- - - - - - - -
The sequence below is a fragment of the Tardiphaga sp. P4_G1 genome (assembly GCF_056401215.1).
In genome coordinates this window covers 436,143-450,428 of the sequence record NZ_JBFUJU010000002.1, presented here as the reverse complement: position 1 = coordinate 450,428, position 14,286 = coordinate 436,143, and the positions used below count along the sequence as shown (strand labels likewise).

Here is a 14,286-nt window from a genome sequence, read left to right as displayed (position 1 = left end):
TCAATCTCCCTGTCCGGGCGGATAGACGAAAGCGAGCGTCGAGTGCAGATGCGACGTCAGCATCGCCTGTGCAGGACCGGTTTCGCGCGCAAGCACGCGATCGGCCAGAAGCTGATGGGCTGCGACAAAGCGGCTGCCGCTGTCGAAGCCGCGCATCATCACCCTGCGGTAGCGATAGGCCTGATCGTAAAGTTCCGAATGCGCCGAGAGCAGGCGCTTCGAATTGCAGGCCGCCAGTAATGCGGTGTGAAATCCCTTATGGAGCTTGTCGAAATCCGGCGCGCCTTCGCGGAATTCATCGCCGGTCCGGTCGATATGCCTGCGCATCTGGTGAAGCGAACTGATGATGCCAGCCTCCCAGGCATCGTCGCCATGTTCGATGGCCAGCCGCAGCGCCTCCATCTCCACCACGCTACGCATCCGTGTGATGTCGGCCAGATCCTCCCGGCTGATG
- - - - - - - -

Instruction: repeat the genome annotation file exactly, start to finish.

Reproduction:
The sequence below is a fragment of the Tardiphaga sp. P4_G1 genome (assembly GCF_056401215.1).
In genome coordinates this window covers 436,143-450,428 of the sequence record NZ_JBFUJU010000002.1, presented here as the reverse complement: position 1 = coordinate 450,428, position 14,286 = coordinate 436,143, and the positions used below count along the sequence as shown (strand labels likewise).

Here is a 14,286-nt window from a genome sequence, read left to right as displayed (position 1 = left end):
TCAATCTCCCTGTCCGGGCGGATAGACGAAAGCGAGCGTCGAGTGCAGATGCGACGTCAGCATCGCCTGTGCAGGACCGGTTTCGCGCGCAAGCACGCGATCGGCCAGAAGCTGATGGGCTGCGACAAAGCGGCTGCCGCTGTCGAAGCCGCGCATCATCACCCTGCGGTAGCGATAGGCCTGATCGTAAAGTTCCGAATGCGCCGAGAGCAGGCGCTTCGAATTGCAGGCCGCCAGTAATGCGGTGTGAAATCCCTTATGGAGCTTGTCGAAATCCGGCGCGCCTTCGCGGAATTCATCGCCGGTCCGGTCGATATGCCTGCGCATCTGGTGAAGCGAACTGATGATGCCAGCCTCCCAGGCATCGTCGCCATGTTCGATGGCCAGCCGCAGCGCCTCCATCTCCACCACGCTACGCATCCGTGTGATGTCGGCCAGATCCTCCCGGCTGATG